asking for forgiveness.
She didn't respond directly to Baze, but she pardoned him in her heart.
"That's when I forgave him, when he asked for it," says Rose Bennett, a
deeply religious woman who credits her faith for getting her through much
of the past 15 years.
But her patience with Baze and the system is wearing thin. After preparing
her family emotionally for the 2nd time to make the 265-mile journey to
the Eddyville prison, Bennett got word of the stay of execution.
"This execution here, I was confident it was going to go through," she
Kentucky's heavy caseloads for attorneys representing indigent defendants
is taxing the public defense system and possibly jeopardizing clients'
access to justice, the Department of Public Advocacy's top official said.
Public defense attorneys in Kentucky on average are juggling about 436
cases per year, according to the agency's annual report released Friday.
Public defenders in urban areas, however, are facing even fiercer
caseloads, as high as 651 in Lexington, the report found.
Still, caseloads are down from an average of 468 per attorney during the
2006 fiscal year, the report found.
The numbers reflect an agency budget crunch that has been years in the
making, said Ernie Lewis, who heads the state public defender system. And
it could lead to systemwide problems, Lewis said.
"My lawyers are working as hard as they can work, lots of overtime, trying
to do the best they can do on individual cases," Lewis said. "When
caseloads get above the national standards, you're risking systemic
problems at that point."
During the past seven years, there has been an increase of more than 50 %
in caseloads, the report said.
(source for both: Associated Press)
King, DAs spar
Alabama's top prosecutors have been at odds this week.
30 district attorneys gathered in Montgomery to protest Attorney General
Troy King's decision to take over a case from the Shelby County district
King earlier this month removed District Attorney Robby Owens from a death
row case in Shelby County.
Owens won a conviction and death sentence against LaSamuel Gamble and
Marcus Presley for the 1996 murder of 2 people during a pawnshop robbery.
However, Presley's death sentence was vacated when the U.S. Supreme Court
ruled people could not be executed for crimes committed when they were
younger than 18.
Afterwards, Owens argued it would be wrong to execute Gamble if Presley,
who shot the victims, could not be executed. A Shelby County judge moved
Gamble off death row.
On Sept. 12, in announcing that he was taking over the case, King said it
was "incredible and outrageous" for Owens to testify that Gamble should
not be executed.
30 of Alabama's district attorneys gathered in Montgomery this week to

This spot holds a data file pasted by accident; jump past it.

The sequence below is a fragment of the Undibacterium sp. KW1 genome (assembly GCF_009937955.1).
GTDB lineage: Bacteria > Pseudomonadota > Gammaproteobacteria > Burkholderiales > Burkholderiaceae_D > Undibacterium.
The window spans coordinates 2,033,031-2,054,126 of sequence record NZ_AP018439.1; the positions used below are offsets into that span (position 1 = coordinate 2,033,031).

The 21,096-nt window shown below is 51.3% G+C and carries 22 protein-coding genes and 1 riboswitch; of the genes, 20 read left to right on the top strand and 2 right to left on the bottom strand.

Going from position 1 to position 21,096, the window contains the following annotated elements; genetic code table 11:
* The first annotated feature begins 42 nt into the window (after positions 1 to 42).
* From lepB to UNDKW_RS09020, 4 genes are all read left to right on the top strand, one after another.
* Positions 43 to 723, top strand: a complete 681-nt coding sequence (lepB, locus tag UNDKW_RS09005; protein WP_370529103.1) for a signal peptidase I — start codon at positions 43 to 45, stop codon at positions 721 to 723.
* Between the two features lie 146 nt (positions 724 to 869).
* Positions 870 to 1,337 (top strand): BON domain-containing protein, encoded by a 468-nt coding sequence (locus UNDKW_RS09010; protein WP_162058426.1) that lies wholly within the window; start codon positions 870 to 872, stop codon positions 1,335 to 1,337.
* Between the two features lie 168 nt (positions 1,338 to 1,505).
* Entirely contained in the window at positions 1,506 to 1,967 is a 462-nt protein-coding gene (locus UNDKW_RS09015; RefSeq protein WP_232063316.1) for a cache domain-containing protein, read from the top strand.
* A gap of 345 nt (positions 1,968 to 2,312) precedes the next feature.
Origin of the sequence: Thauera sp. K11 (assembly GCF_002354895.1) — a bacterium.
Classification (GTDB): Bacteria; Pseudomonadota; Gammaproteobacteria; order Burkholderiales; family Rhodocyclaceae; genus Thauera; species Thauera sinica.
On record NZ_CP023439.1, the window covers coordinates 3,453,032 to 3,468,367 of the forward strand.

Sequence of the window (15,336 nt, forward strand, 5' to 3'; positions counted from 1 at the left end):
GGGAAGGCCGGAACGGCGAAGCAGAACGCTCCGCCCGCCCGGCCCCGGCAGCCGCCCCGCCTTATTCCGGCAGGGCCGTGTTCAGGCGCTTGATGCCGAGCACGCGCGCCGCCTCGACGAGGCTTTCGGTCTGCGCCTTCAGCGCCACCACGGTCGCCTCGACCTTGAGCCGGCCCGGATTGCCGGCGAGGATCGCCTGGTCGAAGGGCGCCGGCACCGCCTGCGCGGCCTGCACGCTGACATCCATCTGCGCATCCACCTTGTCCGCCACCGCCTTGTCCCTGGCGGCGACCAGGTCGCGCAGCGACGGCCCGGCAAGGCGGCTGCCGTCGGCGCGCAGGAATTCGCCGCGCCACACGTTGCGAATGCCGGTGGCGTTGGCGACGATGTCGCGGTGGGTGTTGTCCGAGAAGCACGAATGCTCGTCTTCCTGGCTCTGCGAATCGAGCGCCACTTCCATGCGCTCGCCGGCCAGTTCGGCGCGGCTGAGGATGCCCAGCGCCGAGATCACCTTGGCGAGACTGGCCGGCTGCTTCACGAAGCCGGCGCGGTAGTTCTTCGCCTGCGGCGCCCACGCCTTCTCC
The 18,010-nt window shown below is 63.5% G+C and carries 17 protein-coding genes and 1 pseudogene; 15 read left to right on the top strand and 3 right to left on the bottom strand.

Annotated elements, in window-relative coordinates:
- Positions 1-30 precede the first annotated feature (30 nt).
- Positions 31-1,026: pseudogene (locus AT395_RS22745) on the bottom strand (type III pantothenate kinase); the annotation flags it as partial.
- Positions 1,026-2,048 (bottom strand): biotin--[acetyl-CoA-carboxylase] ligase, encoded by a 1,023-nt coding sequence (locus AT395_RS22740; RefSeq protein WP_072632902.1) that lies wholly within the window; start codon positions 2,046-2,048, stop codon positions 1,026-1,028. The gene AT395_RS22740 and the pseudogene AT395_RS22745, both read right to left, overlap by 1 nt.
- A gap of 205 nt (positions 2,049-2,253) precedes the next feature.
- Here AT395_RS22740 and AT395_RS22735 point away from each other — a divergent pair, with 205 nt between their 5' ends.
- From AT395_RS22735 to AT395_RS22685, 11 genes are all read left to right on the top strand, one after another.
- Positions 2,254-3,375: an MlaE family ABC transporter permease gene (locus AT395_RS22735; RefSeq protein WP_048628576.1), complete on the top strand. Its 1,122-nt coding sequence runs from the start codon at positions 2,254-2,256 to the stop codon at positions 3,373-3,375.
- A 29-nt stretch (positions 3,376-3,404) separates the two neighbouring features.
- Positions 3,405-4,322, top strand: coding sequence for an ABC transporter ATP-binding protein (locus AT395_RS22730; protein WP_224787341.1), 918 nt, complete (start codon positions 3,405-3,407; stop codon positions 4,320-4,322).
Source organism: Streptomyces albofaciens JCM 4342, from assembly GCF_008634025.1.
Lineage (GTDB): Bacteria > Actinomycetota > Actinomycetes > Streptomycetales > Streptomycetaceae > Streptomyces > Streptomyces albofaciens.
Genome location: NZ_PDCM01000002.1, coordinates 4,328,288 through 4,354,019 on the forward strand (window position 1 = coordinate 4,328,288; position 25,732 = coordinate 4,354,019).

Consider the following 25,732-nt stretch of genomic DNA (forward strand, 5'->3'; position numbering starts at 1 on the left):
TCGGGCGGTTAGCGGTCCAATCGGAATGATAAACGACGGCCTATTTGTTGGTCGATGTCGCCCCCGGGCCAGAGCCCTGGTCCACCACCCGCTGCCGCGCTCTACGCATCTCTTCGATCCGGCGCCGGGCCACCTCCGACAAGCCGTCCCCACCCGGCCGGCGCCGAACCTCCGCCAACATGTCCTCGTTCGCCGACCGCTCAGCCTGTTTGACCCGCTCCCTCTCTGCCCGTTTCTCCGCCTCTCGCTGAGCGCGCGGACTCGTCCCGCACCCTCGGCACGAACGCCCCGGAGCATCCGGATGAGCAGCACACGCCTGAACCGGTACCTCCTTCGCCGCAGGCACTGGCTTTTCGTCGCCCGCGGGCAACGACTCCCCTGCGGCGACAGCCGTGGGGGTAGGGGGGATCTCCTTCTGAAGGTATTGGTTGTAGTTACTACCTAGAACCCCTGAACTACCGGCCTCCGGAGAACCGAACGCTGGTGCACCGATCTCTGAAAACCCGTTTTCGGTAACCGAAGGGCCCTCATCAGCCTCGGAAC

demand an apology from King. He refused and, in a statement Thursday, said
defense lawyers who have made "excuses" for criminals have "been joined by
those who claim to be ministers of justice."
King's office customized news releases for the counties represented by
district attorneys on Owens' side, including Marshall County District
Attorney Steve Marshall.
"Steve Marshall and other DAs stood together Monday to support each other
to complain that one of their own had been attacked," King said. "I take
my stand with the law and with the victims of crime. Together, we say that
there is still right and there is still wrong.
"And we make no apology for it."
Marshall said his criticism of King comes from his disappointment over the
attorney general's "personal, unprofessional and vindictive attack" on
"We should expect more of our attorney general than to engage in political
grandstanding and name-calling," Marshall said in a statement. "Instead,
Troy King has demonstrated immaturity and a lack of professionalism in his
"This fact is not surprising, however, from an attorney general whose
tenure has been marred by ethical lapses and shortcomings."
Steve Marshall gave this statement:
"Troy King continues to misunderstand me and 41 other district attorney's
disagreement with him. My opposition is not as to his decision to continue
to seek the death penalty in the Shelby County murder case. If I were
responsible for the case, I would strongly consider taking a similar
position. My criticism, as well as my colleagues, is related directly to
the personal, unprofessional and vindictive attack he has launched against
a well-respected district attorney.
"We should expect more of our Attorney General than to engage in political
grand-standing and name calling. Instead, Troy King has demonstrated
immaturity and a lack of professionalism in his comments. This fact is not
surprising, however, from an attorney general whose tenure has been marred
by ethical lapses and shortcomings.
"I made a commitment to the people of Marshall County that I would perform
my job in a professional and ethical manner without succumbing to
political pressure. I have maintained that promise, a statement Troy King
(source: The Sand Mountain Reporter)
Life & Death----Author of 'Dead Man Walking,' others speak out against
Sister Helen Prejean, author of "Dead Man Walking," recounts her
experiences with an audience Friday evening inside St. John the Evangelist
Roman Catholic Church.
After her 1st child was born, Vicki Schieber wrote a list to God asking
for certain qualities in her newborn daughter Shannon.